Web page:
Hehe , Modern Tv's and VCR's we thankfully do Have! ;D Im not sure why im struggling but the all component resellers i got in contact with didnt have these modules. It seems they dont import certain components if there isnt a big enough demand for them. Great idea. Perhaps ill call a TV/VCR repairs shop and find out if they can direct me to a shop that might have these modules or if i can purchase an broken TV/VCR. Im not sure where people would dump there old TV's though and rummaging through dump sites looking for components doesnt sound too appealing... It didnt occur to me the problem could be with the multimeter im using. I dont have an oscilloscope and the multimeter im using is a pretty simple one so it most likely the issue. If i dont get one of these modules i think i should put this project on hold for a while. Building one from scratch seems quite complicated and given my lack of experience and limited knowledge its probably a bad starting point! I have been defeated ... (for the time being at least) Just wanted to say thanks again for all the help. Keep well. Axle

Hey, Thanks for the info. Unfortunately these modules arent available here in South Africa. Ive tried quite a few electronics shops and the closest thing they have is the two pin photodiode im using. :( Im stumped at the moment as im not connecting the filter to anything, im just checking the ouput voltage (Vout) relative to ground and i still get a zero reading on my multimeter. If my calculations are fine then surely when i hold the remote close to the photodiode i should get some reading across R2? Keep well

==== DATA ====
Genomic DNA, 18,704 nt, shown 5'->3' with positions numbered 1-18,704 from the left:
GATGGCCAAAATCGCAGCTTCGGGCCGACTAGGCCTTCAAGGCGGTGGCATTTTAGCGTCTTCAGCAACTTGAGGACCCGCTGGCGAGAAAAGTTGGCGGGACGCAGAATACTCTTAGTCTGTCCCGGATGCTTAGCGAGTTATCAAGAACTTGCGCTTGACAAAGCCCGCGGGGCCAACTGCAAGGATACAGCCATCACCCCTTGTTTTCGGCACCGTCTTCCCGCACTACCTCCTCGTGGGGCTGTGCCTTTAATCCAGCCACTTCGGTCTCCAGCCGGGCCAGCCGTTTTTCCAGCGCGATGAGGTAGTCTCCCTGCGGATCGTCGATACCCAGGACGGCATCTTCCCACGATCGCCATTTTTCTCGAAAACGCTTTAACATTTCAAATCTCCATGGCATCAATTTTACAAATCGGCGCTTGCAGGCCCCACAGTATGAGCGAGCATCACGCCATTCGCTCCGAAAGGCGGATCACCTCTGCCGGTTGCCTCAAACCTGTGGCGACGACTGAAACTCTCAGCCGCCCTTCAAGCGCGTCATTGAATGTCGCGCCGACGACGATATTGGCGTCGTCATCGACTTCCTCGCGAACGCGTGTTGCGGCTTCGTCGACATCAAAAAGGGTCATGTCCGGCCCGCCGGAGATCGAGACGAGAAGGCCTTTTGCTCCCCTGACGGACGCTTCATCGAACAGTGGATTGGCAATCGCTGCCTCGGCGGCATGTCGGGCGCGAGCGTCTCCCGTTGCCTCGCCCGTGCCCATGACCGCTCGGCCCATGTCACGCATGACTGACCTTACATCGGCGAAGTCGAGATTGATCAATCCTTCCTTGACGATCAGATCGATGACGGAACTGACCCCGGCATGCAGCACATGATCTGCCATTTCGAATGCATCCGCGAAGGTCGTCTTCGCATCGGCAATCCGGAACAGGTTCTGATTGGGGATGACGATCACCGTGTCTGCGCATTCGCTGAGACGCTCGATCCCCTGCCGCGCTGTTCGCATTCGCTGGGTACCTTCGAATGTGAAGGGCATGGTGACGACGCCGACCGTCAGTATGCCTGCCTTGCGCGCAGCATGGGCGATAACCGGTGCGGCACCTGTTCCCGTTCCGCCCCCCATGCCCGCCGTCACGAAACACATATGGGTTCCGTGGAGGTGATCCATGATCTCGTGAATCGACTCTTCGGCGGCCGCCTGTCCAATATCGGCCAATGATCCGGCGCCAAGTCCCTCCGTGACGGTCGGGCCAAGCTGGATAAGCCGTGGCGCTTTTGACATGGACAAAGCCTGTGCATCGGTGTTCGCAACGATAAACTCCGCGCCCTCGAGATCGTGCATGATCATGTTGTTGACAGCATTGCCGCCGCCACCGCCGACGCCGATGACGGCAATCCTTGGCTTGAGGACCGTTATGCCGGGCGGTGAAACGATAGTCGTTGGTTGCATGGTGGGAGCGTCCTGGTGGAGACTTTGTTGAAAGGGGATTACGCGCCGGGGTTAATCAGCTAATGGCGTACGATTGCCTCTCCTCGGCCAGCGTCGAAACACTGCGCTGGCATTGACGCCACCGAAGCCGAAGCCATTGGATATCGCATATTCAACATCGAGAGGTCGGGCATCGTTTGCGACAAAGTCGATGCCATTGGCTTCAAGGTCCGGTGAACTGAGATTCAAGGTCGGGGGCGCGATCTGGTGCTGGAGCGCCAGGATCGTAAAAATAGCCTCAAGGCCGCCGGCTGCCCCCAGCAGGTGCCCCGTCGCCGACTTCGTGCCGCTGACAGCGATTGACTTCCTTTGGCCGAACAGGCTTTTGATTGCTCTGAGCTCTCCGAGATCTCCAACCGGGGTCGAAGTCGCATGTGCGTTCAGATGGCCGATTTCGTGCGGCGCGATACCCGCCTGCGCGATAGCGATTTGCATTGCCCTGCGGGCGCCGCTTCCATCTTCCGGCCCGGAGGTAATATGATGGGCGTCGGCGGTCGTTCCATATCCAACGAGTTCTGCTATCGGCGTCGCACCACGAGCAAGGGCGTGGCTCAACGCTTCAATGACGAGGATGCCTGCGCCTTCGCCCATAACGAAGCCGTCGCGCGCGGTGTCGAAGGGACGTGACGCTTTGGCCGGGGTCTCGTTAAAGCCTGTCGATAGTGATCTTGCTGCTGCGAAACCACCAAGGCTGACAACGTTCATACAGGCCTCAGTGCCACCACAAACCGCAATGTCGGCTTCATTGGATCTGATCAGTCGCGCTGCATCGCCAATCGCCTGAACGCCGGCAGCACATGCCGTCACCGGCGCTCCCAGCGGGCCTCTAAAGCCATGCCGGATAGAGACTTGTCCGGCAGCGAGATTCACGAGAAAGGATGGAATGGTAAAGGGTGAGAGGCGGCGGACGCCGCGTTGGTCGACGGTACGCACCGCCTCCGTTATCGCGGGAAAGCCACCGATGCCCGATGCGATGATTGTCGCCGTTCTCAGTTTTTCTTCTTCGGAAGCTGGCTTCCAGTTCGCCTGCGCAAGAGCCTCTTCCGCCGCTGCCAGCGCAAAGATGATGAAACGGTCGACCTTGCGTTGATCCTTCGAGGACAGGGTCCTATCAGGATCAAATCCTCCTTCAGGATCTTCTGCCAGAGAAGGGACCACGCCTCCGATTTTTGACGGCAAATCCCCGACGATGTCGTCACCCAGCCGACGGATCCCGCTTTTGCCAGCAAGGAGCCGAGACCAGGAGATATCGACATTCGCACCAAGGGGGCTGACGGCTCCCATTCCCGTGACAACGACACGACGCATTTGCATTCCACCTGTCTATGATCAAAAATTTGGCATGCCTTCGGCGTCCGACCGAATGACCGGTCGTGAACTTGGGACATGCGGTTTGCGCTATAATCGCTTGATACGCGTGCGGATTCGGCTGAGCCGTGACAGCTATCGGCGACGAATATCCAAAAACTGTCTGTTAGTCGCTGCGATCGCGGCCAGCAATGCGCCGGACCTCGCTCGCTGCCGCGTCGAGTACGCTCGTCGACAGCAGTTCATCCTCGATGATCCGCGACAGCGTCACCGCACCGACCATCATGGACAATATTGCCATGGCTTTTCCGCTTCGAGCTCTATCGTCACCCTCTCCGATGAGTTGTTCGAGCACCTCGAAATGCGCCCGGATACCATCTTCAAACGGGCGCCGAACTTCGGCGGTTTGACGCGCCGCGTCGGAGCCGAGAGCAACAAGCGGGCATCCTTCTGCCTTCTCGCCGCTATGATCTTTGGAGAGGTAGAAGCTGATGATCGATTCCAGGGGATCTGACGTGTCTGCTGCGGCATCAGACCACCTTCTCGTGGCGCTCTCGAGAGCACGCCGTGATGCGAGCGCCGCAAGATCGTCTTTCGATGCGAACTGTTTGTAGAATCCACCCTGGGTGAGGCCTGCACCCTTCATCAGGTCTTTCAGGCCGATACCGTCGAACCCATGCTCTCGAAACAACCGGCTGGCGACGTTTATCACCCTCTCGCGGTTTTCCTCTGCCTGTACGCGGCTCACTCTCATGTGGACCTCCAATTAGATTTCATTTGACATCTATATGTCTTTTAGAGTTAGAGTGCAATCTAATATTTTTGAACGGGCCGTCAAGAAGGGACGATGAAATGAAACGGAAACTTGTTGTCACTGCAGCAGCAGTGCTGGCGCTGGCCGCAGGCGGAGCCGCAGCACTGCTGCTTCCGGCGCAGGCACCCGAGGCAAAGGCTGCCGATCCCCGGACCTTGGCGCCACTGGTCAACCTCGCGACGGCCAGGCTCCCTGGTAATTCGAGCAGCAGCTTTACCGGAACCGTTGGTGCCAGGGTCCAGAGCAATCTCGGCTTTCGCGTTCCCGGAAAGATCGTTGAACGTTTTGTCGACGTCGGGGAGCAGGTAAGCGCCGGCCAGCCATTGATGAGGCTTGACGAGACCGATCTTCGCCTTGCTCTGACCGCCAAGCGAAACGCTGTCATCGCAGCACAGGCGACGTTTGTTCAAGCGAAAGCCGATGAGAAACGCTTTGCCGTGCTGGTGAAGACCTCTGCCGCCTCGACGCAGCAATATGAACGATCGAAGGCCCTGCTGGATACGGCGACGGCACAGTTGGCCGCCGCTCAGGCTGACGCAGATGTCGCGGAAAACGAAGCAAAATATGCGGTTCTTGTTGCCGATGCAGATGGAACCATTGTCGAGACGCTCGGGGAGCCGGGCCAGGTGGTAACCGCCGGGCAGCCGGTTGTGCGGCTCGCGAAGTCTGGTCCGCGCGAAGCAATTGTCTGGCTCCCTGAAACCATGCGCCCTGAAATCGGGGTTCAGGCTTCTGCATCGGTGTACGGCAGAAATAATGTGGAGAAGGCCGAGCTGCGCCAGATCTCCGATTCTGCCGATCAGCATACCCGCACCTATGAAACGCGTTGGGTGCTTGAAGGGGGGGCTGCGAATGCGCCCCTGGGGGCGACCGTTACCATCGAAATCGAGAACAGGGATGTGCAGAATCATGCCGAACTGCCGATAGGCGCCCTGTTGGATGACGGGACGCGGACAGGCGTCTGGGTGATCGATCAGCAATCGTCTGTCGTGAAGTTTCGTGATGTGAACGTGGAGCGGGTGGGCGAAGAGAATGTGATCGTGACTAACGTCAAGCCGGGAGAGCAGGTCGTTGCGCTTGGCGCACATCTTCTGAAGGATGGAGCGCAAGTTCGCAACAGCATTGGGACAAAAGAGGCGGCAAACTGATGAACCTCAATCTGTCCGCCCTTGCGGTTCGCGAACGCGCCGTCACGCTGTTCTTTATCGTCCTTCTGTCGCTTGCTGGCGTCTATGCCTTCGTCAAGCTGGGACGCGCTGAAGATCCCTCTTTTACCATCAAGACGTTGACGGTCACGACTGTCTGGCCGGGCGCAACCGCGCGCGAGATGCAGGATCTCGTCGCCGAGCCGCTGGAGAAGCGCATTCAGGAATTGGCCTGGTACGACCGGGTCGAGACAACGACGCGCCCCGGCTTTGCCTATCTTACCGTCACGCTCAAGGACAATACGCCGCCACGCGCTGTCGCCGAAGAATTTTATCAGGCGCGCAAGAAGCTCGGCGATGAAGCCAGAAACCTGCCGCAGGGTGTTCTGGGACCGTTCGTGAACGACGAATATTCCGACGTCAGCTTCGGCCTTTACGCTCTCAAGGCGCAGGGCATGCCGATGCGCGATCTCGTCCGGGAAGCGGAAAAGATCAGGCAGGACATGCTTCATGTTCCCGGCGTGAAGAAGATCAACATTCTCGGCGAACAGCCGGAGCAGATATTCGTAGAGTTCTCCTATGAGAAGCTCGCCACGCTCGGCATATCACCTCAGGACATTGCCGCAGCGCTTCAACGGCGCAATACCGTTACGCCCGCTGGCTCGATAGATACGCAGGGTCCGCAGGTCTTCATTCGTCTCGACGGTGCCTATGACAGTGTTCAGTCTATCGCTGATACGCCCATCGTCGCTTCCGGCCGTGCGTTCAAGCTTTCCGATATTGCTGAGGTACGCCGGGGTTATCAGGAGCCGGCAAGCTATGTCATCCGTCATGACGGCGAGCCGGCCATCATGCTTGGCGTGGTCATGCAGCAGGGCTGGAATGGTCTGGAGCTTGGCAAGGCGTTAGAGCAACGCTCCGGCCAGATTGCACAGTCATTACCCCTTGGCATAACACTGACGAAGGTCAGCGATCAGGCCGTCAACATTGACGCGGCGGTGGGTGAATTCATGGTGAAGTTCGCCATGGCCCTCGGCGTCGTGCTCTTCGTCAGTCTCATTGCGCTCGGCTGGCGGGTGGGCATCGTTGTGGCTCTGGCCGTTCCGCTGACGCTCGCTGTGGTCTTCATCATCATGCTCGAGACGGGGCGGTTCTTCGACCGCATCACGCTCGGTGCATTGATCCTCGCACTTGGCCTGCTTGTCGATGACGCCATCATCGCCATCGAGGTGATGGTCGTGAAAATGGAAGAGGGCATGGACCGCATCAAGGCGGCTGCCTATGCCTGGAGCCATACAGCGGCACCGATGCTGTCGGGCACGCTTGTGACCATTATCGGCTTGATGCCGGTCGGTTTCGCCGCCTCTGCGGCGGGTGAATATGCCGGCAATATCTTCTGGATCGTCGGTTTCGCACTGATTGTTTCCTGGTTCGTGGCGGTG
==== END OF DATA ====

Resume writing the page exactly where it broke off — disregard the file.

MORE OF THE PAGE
Oops, got a bit excited and forgot the attachment. :) Here it is...

Hi, As an aside (should i start this as a new post ?) i came across high pass filters while doing some research. Sounds interesting and i came up with the attached circuit as a possible filter. I believe that most remote controls use a frequency of about 36khz and based on this ive selected the values of the capacitor and R2 so that it attenuates all frequencies below 30Khz. Are these calculations correct? I dont think so as i dont get any voltage when a remote button is pressed. Vout remains at zero. Any ideas?

Hi Audioguru, Thanks. Will do some research on tuned circuits and rectification. Im still struggling getting my mind around a few things but things are much clearer. Best Regards Axle

Hi Audioguru, Yes its an emitter follower. Im not sure of the polarity as both pins on the diode are of equal length. However i have connected it in the circuit such that if no remote signal is present it provides 1ua of current. If a remote signal is present it provides between 10 and 15ua of current Thanks Axle